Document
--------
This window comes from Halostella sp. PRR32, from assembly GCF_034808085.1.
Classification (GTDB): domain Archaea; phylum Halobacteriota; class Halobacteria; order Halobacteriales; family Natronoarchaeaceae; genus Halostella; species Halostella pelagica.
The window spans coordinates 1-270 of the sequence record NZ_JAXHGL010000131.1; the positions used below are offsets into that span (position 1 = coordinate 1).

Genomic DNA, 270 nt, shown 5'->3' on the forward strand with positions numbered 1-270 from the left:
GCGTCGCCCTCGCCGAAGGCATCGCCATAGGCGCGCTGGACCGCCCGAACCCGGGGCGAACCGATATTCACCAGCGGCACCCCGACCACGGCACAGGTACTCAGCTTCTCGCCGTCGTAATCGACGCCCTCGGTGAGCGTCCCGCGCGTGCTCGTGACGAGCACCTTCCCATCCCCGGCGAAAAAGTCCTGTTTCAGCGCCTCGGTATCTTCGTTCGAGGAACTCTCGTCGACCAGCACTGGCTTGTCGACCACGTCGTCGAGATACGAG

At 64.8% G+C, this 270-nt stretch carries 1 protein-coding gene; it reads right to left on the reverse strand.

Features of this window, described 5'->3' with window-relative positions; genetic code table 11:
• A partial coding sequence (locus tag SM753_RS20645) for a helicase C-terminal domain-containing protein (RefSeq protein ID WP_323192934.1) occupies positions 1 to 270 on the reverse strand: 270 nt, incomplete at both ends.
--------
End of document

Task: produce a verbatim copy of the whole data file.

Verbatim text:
This window comes from Halostella sp. PRR32, from assembly GCF_034808085.1.
Classification (GTDB): domain Archaea; phylum Halobacteriota; class Halobacteria; order Halobacteriales; family Natronoarchaeaceae; genus Halostella; species Halostella pelagica.
The window spans coordinates 1-270 of the sequence record NZ_JAXHGL010000131.1; the positions used below are offsets into that span (position 1 = coordinate 1).

Genomic DNA, 270 nt, shown 5'->3' on the forward strand with positions numbered 1-270 from the left:
GCGTCGCCCTCGCCGAAGGCATCGCCATAGGCGCGCTGGACCGCCCGAACCCGGGGCGAACCGATATTCACCAGCGGCACCCCGACCACGGCACAGGTACTCAGCTTCTCGCCGTCGTAATCGACGCCCTCGGTGAGCGTCCCGCGCGTGCTCGTGACGAGCACCTTCCCATCCCCGGCGAAAAAGTCCTGTTTCAGCGCCTCGGTATCTTCGTTCGAGGAACTCTCGTCGACCAGCACTGGCTTGTCGACCACGTCGTCGAGATACGAG

At 64.8% G+C, this 270-nt stretch carries 1 protein-coding gene; it reads right to left on the reverse strand.

Features of this window, described 5'->3' with window-relative positions; genetic code table 11:
• A partial coding sequence (locus tag SM753_RS20645) for a helicase C-terminal domain-containing protein (RefSeq protein ID WP_323192934.1) occupies positions 1 to 270 on the reverse strand: 270 nt, incomplete at both ends.